Lockout FAQ: Is season in jeopardy?

The NBA's ongoing lockout has engulfed the first two weeks of the regular-season schedule and continues to generate new questions or rekindle old ones on a daily basis.

The following file, which will be updated regularly, will break down the most pressing of those issues via our trusty FAQ format, with contributions from TrueHoop's Henry Abbott and ESPN.com's Larry Coon and other ESPN.com correspondents along the way.

Read on to answer burning questions about next week's introduction of federal mediation, NBA commissioner David Stern's latest doomsday talk about the schedule and a state of the union for National Basketball Players Association executive director Billy Hunter ... and check back for frequent addendums:

Q: How real is David Stern's suggestion that the entire 2011-12 season is in jeopardy if significant progress isn't made in next week's session?

It's not the first time this fall that Stern has tried to sell the notion that the owners and players are already in real danger of letting the entire schedule slip away. Yet it's safe to say that persuasive as Stern was Thursday with a lot of his case-making on a multistop media tour, folks are tuning out the rhetoric when Stern launches into his 82-game doomsday routine.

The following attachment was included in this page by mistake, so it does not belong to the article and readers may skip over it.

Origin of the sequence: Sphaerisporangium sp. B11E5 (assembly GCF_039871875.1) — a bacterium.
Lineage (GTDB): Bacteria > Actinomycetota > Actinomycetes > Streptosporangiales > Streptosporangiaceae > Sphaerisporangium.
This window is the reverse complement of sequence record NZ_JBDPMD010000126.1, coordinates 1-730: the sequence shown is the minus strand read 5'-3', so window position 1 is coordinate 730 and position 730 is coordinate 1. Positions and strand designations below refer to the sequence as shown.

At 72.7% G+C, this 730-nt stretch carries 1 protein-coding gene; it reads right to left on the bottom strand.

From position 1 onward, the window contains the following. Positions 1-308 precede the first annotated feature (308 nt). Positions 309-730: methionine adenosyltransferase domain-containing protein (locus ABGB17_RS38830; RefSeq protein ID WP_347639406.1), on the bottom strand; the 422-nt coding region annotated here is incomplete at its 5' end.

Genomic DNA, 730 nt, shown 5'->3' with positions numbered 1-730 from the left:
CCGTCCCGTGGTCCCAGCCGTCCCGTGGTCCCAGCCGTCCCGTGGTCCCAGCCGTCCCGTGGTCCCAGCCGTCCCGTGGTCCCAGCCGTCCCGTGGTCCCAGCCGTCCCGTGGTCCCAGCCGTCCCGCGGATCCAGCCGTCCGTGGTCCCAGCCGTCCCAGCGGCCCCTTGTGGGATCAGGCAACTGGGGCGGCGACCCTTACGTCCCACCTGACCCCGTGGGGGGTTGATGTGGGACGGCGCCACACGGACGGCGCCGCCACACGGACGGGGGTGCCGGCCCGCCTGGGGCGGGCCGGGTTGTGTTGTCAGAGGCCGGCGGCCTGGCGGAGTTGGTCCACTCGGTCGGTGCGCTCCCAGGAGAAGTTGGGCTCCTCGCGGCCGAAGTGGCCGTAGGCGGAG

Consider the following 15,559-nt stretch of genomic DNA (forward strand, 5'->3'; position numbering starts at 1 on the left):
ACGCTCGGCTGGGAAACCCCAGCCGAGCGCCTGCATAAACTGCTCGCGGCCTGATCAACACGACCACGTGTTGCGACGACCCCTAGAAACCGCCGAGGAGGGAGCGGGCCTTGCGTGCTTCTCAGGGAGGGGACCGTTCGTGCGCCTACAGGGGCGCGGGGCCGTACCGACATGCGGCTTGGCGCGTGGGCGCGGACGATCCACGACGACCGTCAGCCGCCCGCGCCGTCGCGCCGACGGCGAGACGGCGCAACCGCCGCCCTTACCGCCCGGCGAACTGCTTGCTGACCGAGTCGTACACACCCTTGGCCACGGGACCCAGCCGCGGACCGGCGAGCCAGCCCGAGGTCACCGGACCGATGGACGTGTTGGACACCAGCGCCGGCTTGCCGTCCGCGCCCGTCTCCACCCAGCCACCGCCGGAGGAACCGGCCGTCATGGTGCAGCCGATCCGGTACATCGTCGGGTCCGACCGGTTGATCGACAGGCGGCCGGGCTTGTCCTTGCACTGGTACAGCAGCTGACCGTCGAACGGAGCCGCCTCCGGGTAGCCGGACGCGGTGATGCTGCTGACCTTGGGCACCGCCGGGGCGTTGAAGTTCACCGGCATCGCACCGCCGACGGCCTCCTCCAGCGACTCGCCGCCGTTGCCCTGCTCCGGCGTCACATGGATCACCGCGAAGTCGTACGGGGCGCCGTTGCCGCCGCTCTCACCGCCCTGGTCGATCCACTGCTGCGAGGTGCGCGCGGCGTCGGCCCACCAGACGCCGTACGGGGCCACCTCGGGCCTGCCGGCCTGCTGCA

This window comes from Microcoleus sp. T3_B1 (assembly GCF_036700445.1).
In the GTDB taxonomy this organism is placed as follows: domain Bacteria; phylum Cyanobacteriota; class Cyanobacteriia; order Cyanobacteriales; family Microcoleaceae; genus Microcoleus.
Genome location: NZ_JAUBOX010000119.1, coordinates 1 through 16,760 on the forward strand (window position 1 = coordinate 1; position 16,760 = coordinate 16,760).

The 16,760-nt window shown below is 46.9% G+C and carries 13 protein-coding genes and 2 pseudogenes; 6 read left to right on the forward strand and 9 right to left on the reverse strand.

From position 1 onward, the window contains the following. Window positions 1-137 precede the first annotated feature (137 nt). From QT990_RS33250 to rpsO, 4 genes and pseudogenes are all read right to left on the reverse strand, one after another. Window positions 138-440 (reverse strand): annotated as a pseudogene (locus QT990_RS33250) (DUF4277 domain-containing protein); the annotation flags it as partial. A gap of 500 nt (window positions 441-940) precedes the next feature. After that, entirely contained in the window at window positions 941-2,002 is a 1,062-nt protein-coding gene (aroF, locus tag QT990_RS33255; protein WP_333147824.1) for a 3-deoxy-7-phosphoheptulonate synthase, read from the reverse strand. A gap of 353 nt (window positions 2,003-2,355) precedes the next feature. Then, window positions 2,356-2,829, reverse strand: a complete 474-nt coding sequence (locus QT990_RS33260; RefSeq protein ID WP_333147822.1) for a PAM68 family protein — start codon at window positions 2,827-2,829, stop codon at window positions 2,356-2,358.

Halloween is still a couple weeks away. Memories of the 1998-99 season are still fresh. Only a handful of players who went through the NBA's first true lockout are still active, but every union member by now has been schooled to know that a deal that winter didn't materialize until Jan. 6, 1999, with the regular season starting exactly one month later.

So no matter how many "I'm turning this car around right now!" threats Stern issues, union officials will always believe that the only true deadline in this saga doesn't arrive until the calendar flips to 2012. The union's only discernible strategy to this point, in fact, is the highly optimistic notion that NBA owners will start turning on each other if the players can just hang tough and #StandUnited through the rest of 2011.